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A sergeant in the Finnish Army and a forest ranger to boot, the 35-year-old Hakulinen was one of the greatest champions of his generation, and he further consolidated his status in California by winning another three medals, the highest individual tally of the VIII Olympic Winter Games.
His Games began with the defence of his 30km crown at McKinney Creek Stadium. The race was dominated by the man who had finished runner-up to him in Cortina, Sweden’s Sixten Jernberg, who topped the podium from his compatriot Rolf Rämgaard and the Soviet Union’s Gennady Anikin. Hakulinen could only manage sixth place, four minutes off the pace.
The Finn found altogether better form in the 15km four days later, staying in medal contention throughout and eventually claiming bronze behind Norway’s Håkon Brusveen, and Jernberg, who had to be content with silver this time.
Hakulinen’s next challenge came in the 4x10km relay, in which he skied the anchor leg for Finland behind Toimi Alatalo, Lero Mantyranta and Vaino Huhtala. Setting out in second place, some 20 seconds behind Brusveen, the Finn surprised everyone by catching the Norwegian, with the two Olympic champions then fighting out a memorable sprint finish. Digging deep as the line approached and with the crowd roaring the athletes on, Hakulinen pulled out a one-metre lead and held on to it to secure his third and perhaps finest Olympic gold.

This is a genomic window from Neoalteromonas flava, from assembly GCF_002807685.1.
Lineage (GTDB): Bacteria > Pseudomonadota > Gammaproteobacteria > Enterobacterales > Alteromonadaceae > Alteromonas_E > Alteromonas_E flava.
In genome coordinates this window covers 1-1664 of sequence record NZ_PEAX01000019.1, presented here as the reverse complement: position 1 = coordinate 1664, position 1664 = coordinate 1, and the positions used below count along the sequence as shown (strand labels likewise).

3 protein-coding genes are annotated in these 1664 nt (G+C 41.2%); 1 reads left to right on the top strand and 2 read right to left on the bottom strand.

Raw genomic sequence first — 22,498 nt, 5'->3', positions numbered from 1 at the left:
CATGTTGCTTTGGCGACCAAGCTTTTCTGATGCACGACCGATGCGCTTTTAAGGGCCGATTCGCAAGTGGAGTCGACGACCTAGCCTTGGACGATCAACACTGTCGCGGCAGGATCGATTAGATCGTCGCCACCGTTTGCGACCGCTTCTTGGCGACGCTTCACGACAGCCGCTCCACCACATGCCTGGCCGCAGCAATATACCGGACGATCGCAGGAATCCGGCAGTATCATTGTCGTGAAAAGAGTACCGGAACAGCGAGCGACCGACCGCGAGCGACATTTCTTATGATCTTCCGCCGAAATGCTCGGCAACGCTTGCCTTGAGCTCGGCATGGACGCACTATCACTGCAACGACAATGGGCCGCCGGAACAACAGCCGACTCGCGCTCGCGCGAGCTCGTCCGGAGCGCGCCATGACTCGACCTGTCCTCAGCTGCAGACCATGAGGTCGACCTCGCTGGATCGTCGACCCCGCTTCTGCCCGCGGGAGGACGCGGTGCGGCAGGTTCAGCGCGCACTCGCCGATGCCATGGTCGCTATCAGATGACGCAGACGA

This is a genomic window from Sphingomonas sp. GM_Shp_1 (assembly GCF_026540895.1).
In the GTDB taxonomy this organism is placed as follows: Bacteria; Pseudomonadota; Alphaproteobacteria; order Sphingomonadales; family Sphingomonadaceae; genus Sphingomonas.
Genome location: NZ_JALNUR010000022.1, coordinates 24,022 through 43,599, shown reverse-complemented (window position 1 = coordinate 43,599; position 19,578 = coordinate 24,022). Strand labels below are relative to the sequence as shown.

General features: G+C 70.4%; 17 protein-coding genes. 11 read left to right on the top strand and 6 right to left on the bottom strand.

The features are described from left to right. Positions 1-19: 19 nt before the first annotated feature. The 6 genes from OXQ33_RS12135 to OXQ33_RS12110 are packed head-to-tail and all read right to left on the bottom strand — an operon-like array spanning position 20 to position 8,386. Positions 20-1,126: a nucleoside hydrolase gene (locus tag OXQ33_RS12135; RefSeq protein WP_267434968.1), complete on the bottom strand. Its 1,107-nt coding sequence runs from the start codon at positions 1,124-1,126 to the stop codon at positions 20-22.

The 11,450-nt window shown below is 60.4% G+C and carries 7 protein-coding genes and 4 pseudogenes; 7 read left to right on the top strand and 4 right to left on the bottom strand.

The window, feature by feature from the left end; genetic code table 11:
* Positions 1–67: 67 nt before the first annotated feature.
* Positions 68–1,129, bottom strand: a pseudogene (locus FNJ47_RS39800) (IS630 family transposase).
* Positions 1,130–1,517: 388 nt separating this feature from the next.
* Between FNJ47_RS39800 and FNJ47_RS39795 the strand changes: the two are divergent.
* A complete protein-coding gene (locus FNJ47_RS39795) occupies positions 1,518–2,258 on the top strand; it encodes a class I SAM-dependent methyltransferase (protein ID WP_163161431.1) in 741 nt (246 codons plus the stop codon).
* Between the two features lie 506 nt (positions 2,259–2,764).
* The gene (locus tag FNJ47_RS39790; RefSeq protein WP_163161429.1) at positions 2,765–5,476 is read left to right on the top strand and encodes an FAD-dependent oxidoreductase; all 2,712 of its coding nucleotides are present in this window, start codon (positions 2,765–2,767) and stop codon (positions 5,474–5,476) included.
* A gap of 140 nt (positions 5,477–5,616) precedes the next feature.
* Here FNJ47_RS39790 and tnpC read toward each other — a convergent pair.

The veteran did not stop there, however. He collected another medal in the 50km, though there was to be no repeat of his Oslo triumph of eight years earlier. His fellow Finn Kalevi Hämälainen, seven years Hakulinen’s junior, moved into the lead at the halfway stage and did not relinquish it. The determined Hakulinen hung in just behind him to take the silver, with Sweden’s Rolf Rämgaard crossing the line over three minutes later to collect bronze.
After taking his Olympic medal collection to an impressive seven, Hakulinen then switched to biathlon, returning to the Olympic stage at Innsbruck 1964 to contest the 20km, in which he finished 15th. An accomplished orienteer and rower, the doughty Finn continued to compete in all of his beloved sports at seniors level. Tragically, he died in a car crash in Finland on 24 October 2003, aged 78.